What is the IPCC AR6 synthesis report and why does it matter?

What is the IPCC AR6 synthesis report?

The fourth and final instalment of the sixth assessment report (AR6) by the Intergovernmental Panel on Climate Change, the body of the world’s leading climate scientists, is the synthesis report, so called because it draws together the key findings of the preceding three main sections. Together, they make a comprehensive review of global knowledge of the climate.

The first three sections covered the physical science of the climate crisis, including observations and projections of global heating, the impacts of the climate crisis and how to adapt to them, and ways of reducing greenhouse gas emissions. They were published in August 2021, February and April 2022 respectively.

The synthesis report also includes three other shorter IPCC reports published since 2018, on the impacts of global heating of more than 1.5C above pre-industrial levels, climate change and land, and climate change and the oceans and cryosphere (the ice caps and glaciers).

What will the key findings be?

There is no new science in the synthesis report, just a recap of the main findings of the previous publications. Those include warnings that the world was approaching “irreversible” levels of global heating, with catastrophic impacts rapidly becoming inevitable; and that it was “now or never” to take drastic action to avoid disaster.

Much of the synthesis report is likely to focus on the future, setting out the possible policies and actions that will stave off the worst ravages of climate breakdown and warning of the impacts of further heating.

If the main findings have already been published, why is this report needed?

Its purpose is to reduce the thousands of pages of science to a shorter format, which is further condensed into a “summary for policymakers”, to provide scientific underpinning for global climate action. It is written by scientists but haggled over by representatives of the UN’s nearly 200 governments, so some argue it is subject to watering down by regimes that do not like its messages.

The report is supposed to inform the next UN climate summit, Cop28, which will be hosted by the United Arab Emirates in Dubai from 30 November. There, nations’ progress on cutting greenhouse gas emissions since the Paris climate agreement of 2015 will be assessed. It is certain to find that governments are well off track on their emissions-cutting goals.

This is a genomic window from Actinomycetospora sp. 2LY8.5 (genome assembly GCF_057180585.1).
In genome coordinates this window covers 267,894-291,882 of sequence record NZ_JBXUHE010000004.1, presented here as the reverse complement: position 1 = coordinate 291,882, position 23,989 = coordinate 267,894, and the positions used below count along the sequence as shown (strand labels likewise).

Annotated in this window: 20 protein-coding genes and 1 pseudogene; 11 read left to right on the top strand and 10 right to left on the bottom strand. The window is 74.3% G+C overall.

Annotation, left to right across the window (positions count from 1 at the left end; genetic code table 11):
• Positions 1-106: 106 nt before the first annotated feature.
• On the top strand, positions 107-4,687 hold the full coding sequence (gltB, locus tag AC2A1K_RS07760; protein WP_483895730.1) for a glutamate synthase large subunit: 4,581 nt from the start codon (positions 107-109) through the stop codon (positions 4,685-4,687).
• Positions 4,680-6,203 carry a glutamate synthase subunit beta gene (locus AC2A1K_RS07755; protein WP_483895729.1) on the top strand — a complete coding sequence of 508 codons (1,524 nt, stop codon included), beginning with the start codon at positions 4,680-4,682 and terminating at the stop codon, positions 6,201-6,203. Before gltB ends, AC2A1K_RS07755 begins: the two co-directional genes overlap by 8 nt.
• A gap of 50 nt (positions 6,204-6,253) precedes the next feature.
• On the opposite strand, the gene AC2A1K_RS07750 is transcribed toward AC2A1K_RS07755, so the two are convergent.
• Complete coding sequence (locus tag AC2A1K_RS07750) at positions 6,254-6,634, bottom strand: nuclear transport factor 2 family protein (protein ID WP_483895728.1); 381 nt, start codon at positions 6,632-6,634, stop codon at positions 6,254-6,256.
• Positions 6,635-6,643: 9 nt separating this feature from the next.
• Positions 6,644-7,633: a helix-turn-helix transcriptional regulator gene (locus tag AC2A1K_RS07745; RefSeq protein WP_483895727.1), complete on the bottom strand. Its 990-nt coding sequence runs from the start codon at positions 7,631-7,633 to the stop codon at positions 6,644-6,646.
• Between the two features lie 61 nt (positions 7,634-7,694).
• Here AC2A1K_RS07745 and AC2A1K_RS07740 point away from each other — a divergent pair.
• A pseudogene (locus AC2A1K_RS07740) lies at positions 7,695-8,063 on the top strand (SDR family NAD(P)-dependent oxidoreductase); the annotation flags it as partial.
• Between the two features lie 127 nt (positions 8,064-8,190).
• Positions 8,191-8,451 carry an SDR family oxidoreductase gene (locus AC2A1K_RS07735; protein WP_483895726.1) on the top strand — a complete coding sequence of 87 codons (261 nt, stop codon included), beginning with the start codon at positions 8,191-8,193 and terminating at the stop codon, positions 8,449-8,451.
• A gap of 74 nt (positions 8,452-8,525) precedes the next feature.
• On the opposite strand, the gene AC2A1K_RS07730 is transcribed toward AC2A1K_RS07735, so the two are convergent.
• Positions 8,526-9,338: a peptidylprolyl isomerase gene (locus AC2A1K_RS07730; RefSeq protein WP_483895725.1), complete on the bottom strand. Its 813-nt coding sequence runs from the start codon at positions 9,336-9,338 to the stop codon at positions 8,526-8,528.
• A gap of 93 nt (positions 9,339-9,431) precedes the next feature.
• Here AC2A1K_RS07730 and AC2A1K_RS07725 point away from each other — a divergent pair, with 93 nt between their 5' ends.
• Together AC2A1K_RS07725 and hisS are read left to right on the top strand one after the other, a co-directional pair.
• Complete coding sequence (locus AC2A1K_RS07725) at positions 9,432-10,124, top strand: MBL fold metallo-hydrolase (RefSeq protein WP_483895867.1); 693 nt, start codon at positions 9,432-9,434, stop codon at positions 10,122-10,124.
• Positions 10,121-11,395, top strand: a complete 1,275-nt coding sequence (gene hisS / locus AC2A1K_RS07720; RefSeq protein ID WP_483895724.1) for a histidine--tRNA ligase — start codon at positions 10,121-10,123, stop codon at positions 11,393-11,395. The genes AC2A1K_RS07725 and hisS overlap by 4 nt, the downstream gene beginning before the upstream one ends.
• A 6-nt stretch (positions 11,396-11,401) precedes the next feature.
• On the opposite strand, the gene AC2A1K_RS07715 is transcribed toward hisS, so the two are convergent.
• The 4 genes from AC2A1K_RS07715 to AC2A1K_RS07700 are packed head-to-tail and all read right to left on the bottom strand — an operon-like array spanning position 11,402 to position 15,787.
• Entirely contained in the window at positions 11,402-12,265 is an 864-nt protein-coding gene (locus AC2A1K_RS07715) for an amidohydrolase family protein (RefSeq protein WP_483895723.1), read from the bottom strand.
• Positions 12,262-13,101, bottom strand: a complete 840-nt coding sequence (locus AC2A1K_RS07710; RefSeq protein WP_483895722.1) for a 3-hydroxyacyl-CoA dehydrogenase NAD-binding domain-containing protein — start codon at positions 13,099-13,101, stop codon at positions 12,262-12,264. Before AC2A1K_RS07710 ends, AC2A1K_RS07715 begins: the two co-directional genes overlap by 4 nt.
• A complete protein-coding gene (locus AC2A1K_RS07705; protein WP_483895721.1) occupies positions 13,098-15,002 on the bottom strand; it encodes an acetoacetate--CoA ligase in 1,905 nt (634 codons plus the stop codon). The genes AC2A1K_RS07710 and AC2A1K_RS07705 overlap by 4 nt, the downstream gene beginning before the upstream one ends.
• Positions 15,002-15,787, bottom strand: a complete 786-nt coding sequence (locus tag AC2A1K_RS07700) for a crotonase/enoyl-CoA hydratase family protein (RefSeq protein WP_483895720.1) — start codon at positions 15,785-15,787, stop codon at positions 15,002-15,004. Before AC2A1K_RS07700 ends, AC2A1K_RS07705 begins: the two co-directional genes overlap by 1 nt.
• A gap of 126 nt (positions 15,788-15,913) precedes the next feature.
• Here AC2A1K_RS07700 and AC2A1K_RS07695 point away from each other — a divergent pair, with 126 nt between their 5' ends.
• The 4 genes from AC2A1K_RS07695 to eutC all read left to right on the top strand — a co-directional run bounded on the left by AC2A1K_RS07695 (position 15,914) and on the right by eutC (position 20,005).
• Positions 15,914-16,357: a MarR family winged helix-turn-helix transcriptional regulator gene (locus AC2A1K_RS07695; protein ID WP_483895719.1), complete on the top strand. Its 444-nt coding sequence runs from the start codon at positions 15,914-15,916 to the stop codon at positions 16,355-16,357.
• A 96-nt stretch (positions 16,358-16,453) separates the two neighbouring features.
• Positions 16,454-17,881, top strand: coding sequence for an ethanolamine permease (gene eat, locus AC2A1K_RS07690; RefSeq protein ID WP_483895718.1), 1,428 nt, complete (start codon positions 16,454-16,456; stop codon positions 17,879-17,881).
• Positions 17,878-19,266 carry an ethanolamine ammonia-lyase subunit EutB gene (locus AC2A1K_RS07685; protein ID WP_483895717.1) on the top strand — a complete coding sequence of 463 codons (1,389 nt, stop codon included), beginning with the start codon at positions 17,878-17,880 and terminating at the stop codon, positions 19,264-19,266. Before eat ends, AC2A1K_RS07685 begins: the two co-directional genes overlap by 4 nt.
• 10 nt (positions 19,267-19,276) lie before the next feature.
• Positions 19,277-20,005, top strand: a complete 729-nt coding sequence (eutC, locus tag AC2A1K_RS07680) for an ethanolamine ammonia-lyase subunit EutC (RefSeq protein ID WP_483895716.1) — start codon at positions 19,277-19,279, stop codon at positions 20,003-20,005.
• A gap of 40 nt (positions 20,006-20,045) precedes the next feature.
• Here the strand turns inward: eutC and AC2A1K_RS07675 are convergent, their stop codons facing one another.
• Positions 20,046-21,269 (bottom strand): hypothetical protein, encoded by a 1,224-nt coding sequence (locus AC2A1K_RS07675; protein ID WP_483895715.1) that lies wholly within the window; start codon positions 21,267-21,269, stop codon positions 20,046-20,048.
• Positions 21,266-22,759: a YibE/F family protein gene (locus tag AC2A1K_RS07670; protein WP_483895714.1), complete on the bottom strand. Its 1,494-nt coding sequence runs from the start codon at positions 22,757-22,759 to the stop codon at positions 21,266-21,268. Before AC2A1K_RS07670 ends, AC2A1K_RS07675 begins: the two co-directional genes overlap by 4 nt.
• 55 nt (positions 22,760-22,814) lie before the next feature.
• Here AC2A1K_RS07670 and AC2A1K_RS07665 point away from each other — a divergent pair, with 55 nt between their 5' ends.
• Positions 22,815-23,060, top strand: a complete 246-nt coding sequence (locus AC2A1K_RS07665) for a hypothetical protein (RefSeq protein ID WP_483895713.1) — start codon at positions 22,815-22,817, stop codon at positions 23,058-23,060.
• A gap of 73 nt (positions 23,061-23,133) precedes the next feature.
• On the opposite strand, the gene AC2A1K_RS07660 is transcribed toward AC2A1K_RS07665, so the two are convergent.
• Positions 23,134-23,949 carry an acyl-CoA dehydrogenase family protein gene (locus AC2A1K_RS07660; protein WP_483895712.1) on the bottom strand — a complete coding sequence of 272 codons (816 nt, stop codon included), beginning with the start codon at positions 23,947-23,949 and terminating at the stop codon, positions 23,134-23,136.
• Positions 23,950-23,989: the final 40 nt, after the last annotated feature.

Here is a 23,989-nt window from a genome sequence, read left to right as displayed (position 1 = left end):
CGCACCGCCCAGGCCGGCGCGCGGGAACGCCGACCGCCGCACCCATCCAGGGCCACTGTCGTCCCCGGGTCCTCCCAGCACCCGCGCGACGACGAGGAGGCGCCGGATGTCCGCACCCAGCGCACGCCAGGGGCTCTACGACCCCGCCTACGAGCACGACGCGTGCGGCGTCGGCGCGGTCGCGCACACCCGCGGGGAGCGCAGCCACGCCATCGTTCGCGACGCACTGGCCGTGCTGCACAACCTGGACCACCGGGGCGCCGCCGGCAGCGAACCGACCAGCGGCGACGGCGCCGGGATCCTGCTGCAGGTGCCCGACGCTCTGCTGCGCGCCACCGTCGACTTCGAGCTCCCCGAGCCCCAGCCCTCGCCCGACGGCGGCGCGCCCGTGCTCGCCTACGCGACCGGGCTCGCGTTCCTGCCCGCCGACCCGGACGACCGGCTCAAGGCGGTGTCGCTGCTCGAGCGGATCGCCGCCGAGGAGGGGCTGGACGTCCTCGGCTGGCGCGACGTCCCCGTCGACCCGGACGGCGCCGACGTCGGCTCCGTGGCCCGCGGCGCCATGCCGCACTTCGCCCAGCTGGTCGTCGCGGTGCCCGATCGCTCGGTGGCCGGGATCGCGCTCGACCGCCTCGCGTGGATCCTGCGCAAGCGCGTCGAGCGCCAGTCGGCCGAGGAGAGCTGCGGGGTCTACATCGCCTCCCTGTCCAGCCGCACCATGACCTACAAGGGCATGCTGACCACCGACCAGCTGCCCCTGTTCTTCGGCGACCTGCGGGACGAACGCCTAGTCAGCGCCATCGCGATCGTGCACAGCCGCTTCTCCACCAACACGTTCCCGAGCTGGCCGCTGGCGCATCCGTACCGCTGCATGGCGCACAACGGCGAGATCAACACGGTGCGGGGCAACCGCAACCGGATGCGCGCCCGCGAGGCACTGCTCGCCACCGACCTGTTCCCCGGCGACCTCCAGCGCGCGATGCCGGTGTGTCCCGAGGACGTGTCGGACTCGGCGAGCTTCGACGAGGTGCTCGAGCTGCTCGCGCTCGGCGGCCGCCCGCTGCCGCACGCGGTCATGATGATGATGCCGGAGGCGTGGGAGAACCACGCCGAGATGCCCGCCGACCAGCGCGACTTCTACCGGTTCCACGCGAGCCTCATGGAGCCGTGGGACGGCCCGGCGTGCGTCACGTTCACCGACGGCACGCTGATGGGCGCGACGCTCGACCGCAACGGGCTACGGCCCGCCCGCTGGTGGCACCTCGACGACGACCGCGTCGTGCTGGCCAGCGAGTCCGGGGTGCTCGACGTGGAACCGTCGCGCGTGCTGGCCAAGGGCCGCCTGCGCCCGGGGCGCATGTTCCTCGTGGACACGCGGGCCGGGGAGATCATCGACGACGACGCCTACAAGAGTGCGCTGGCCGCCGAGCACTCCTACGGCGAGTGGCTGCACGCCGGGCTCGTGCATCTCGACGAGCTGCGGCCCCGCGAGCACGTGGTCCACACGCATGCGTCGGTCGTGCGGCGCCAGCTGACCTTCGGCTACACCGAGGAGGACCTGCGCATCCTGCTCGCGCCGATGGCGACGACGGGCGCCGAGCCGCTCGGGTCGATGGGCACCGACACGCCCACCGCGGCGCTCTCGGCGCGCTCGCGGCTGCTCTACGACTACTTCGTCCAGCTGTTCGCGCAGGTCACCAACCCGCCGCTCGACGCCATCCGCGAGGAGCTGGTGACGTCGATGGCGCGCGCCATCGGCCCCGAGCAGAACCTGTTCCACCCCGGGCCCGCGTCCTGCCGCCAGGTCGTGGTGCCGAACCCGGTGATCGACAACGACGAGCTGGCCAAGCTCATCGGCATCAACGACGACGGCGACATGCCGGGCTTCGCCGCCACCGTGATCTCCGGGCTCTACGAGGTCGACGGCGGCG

Will this report change anything?

This is the sixth IPCC report since the body was set up in 1988, with each comprehensive assessment taking roughly six to eight years to compile. As the reports have grown in size and urgency, so have global greenhouse gas emissions. In 2018, the IPCC warned that emissions must be halved by 2030, compared with 2010 levels, to have a good chance of limiting temperature rises to 1.5C. Yet emissions continue to climb. Last year, they rose by a little under 1%, according to the International Energy Agency. That leaves a rapidly diminishing “carbon budget” for the world to stay within the IPCC’s advised limits.

What should governments do?

Reduce emissions sharply and give up fossil fuels, through investments in renewable energy and other low-carbon technologies, increase energy efficiency, rethink agriculture and restore forests and degraded natural landscapes. It may also be necessary to develop technologies that suck carbon dioxide from the air, called “direct air capture”, or explore other means of “climate repair”.

When is the next IPCC report?

Not until about 2030. That means AR6 is effectively the last IPCC report while it is still feasible – only just – to stay within 1.5C.

Now that the impacts of the climate crisis are highly visible, and the underlying science well understood, some argue that the reporting cycles should be shortened, so that policymakers can receive clearer scientific advice throughout this crucial decade.

The IPCC can also be ordered to compile shorter reports on specific subjects, in between its mammoth comprehensive assessments. The increasingly urgent question of what to do if the world overshoots 1.5C of heating could well be a candidate for such treatment.